Saturday Scenes

Thu 1 September 2011

Leaving on a Jet Plane

Filed under: #satscene —— Sylvia @ 20:26

On the 27th of August in 1939, test-pilot Erich Warsitz took up the very first jet aircraft, the Heinkel He 178. Designed by Hans von Ohain and Ernst Heinkel, it was a small one-man aircraft with a jet intake in the nose and a retractable undercarriage.

The aircraft was a success; however, speeds were limited to 598 km/h (375 mph) at the proposed service altitude, and combat endurance was only 10 minutes. Its fall to official indifference was that Hermann Göring favoured the higher-developed piston engined fighters of the day which had already achieved higher performance standards, as opposed to investing more money into developing the jet engine. On 1 November 1939, Heinkel arranged a demonstration of the jet for the Reichsluftfahrtministerium (“Reich Aviation Ministry”, RLM), where both Ernst Udet and Erhard Milch watched the aircraft perform. However, due to the conservative approach to aircraft design then favoured by both men, no official interest in the concept was shown. Nevertheless, Heinkel was undeterred, and decided to embark on the development of a twin-engine jet fighter, the He 280 as a private venture using what had been learned from the He 178.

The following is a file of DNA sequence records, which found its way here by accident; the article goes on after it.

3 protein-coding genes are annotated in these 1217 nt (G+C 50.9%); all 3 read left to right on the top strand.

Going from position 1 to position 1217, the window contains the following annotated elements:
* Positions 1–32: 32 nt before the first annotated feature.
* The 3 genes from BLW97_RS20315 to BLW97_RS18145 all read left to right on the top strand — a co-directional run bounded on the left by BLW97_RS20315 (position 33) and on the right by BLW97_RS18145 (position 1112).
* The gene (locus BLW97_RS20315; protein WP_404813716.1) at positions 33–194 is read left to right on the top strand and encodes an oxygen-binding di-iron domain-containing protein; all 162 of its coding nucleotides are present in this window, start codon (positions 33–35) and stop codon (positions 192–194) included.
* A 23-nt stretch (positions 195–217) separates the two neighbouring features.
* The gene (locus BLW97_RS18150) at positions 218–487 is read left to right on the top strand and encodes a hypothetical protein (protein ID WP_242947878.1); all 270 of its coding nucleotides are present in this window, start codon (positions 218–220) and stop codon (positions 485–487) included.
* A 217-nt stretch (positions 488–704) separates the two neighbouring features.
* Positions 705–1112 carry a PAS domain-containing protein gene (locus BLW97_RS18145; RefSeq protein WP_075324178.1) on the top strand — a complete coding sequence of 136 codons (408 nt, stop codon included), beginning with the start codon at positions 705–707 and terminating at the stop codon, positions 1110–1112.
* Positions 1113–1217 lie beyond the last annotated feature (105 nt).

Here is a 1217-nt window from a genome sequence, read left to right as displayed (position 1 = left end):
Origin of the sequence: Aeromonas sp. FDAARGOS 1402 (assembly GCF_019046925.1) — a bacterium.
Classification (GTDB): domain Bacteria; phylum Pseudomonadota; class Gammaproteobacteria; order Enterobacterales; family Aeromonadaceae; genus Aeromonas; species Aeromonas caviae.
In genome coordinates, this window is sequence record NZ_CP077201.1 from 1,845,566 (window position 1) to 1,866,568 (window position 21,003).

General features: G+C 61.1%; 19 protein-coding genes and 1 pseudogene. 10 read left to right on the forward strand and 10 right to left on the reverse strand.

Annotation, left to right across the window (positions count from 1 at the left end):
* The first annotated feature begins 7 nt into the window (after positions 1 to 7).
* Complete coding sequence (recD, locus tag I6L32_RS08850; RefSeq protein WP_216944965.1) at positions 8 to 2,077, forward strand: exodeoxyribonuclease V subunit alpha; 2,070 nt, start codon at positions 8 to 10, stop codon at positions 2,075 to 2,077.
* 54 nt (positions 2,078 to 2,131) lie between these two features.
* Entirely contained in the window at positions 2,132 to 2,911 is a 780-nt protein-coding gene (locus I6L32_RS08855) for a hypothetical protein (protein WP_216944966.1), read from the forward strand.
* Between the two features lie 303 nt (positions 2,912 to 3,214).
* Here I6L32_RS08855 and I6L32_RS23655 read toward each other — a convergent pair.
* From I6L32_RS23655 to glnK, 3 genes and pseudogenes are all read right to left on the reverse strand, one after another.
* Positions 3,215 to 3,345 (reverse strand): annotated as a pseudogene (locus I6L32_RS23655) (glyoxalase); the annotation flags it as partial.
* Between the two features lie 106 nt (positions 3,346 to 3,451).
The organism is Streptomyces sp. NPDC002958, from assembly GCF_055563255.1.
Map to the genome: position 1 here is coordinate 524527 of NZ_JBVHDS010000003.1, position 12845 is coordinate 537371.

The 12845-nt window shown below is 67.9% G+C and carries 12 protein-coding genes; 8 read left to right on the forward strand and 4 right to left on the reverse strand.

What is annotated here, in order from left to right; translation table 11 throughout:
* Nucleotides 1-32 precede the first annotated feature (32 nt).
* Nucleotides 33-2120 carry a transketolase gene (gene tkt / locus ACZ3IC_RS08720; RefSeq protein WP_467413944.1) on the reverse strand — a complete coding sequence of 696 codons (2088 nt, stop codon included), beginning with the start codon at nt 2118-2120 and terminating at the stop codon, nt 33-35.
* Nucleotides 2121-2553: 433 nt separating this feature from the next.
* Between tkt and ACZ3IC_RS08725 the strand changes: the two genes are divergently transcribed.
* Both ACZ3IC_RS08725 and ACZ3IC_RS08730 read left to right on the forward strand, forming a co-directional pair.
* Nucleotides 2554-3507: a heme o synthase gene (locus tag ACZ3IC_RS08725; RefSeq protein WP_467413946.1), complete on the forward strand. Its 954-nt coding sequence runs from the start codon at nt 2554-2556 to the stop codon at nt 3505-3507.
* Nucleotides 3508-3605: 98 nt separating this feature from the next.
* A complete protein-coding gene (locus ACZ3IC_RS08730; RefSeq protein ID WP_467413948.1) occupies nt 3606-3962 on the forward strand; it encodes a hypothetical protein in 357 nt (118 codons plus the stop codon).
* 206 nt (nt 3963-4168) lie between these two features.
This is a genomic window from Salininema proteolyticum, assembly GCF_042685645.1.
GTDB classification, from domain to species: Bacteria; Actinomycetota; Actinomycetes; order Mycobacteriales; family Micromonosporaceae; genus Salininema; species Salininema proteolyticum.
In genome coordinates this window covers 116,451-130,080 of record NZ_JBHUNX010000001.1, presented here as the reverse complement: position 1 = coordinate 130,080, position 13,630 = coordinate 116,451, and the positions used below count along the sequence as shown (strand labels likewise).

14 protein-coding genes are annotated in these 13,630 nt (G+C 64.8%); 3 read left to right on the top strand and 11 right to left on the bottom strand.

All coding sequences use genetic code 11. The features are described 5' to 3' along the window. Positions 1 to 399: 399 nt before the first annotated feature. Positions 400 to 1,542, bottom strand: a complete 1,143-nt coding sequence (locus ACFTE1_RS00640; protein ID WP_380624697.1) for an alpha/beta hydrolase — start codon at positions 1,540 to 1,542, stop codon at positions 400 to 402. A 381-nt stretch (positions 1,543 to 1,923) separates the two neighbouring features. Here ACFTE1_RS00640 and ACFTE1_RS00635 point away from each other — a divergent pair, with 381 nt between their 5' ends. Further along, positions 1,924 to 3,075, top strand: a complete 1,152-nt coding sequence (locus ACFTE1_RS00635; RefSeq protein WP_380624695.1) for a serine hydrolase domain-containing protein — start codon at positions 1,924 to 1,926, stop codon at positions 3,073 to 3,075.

The He 178 was placed in the Deutsches Technikmuseum (“German Technical Museum”) in Berlin, where it was destroyed in an air raid in 1943.

Easy come, easy go.

72 years later, on the 27th of August 2011, the following high-flyers weren’t winging it when took these excellent photographs for Saturday Scenes:

And these are the up-to-date submitters on Twitter who aren’t on autopilot:

Why don’t you join in?

We’d love to see your photos! Just take a picture on a Saturday and send it to @SatScenes with a location.

See you next week!

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